In the next iteration of the Model B line, Raspberry Pi has given us the very powerful Model B 4 with the goal of the credit card sized development platform becoming a full desktop experience. The 2GB DDR4 RAM version of this board has the ability to run two 4k monitors at once via two micro HDMI ports and features the long-asked-for, true Gigabit Ethernet. This creates a much higher-performing multimedia experience with the new Pi! In addition to two USB2 ports, the Raspberry Pi 4 also has two USB 3 ports making data transfers that much quicker over USB.
The Raspberry Pi Model B line is a desktop computer in a package the size of a credit card. All you need to do is plug in a monitor, keyboard, mouse and load the latest Raspbian image onto a MicroSD Card and you have a full desktop computer solution. Projects like Tensorflow, PiHole, Minecraft, and Kodi make it an excellent tool for a multitude of uses.
The RPi4 retains a lot of the features of the RPi3 B+ including the pin-out for the 40 pin header. Wireless is still available on the 4 in the form of dual-band 2.4/5.0 GHz WiFi and Bluetooth 5.0. A new feature on the 4 is the inclusion of a USB Type-C connector for power delivery replacing the Mini-B connector.
The Raspberry Pi 4 does have the ability to consume more power than the Pi 3 B+, so a proper power supply will be needed. Power over Ethernet (PoE) is available with the use of the PoE HAT (see related products). Those looking to use third party power supplies and cables or to run more intensive programs on the Pi; a proper source of power and heat dissipation measures are recommended.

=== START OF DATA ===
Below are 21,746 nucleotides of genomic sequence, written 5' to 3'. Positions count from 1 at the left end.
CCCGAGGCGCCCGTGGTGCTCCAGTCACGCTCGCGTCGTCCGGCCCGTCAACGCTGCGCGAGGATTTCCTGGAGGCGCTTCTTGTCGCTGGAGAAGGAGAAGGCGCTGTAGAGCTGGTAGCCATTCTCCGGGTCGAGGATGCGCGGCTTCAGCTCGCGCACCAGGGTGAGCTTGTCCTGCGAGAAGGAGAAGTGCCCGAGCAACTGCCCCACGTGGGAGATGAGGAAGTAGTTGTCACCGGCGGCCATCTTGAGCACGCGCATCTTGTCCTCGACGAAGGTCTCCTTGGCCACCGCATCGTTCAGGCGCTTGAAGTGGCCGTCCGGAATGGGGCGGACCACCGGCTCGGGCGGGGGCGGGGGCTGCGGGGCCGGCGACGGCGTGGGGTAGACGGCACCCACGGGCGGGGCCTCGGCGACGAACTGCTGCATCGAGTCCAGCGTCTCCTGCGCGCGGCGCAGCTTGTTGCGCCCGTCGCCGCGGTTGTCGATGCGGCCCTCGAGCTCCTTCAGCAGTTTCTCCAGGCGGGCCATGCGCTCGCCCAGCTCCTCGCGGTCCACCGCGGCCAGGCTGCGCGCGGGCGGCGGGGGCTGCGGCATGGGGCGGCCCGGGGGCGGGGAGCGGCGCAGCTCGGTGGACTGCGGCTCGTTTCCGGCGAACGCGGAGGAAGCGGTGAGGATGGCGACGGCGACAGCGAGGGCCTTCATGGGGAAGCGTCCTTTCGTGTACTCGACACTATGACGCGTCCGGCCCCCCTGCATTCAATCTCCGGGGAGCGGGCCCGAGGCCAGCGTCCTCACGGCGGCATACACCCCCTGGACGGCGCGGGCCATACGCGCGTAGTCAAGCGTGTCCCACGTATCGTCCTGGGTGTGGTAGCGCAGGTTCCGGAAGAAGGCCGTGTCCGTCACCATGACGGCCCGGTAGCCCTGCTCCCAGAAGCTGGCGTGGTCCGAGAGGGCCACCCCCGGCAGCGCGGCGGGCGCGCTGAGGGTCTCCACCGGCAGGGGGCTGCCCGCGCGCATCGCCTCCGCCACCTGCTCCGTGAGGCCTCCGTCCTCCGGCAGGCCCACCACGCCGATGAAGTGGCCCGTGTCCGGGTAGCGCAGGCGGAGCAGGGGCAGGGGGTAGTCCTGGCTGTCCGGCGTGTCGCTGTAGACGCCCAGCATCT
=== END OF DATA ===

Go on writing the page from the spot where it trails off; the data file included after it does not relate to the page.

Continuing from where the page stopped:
If a board needs code or communicates somehow, you're going to need to know how to program or interface with it. The programming skill is all about communication and code.
Skill Level: Competent - The toolchain for programming is a bit more complex and will examples may not be explicitly provided for you. You will be required to have a fundamental knowledge of programming and be required to provide your own code. You may need to modify existing libraries or code to work with your specific hardware. Sensor and hardware interfaces will be SPI or I2C.
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If it requires power, you need to know how much, what all the pins do, and how to hook it up. You may need to reference datasheets, schematics, and know the ins and outs of electronics.
Skill Level: Rookie - You may be required to know a bit more about the component, such as orientation, or how to hook it up, in addition to power requirements. You will need to understand polarized components.
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Based on 3 ratings:
Used this to replace an old computer that was setup for monitoring doors and motion sensors. Much smaller and less power usage than the old computer, and this Pi is faster and has more memory - all for $50. Great buy.
Here is a Raspberry Pi that boots fast, builds and runs software fast, and has enough memory to do several things at once. Right now mine is streaming music out the audio port, hosting 8 cameras with MotionEye, a 9th local camera on the CSI port, 2 servos for pan/tilt, and PiHole ad blocking for my local network. Task manager shows 20% memory and ~25% cpu. Active use of the cameras pushes the cpu up near 80%. It used to run close to the thermal limit and the red thermometer icon would flash, so over 80C. Added the heat sink case ( https://www.sparkfun.com/products/15895 ) and now it stays around 50C.
Overall a great addition to the R-Pi lineup. Definitely get one if you do any software development on the Pi, you will love the speed.
I bought this RPi 4/2GB ram to use as a WiFi/Ethernet bridge. It is running a snapshot version of OpenWRT. I have been happy with the performance. It's not perfect. If I push the throughput up too much it seems to cause some problems. This, however could be an issue with OpenWRT being a snapshot version (no stable release for the Pi 4 yet.) But, overall it is working quite nicely. Especially for a $35 computer and a free OS! BTW: The 1GB Pi 4 would have worked just as well for this particular application. OpenWRT doesn't require much memory.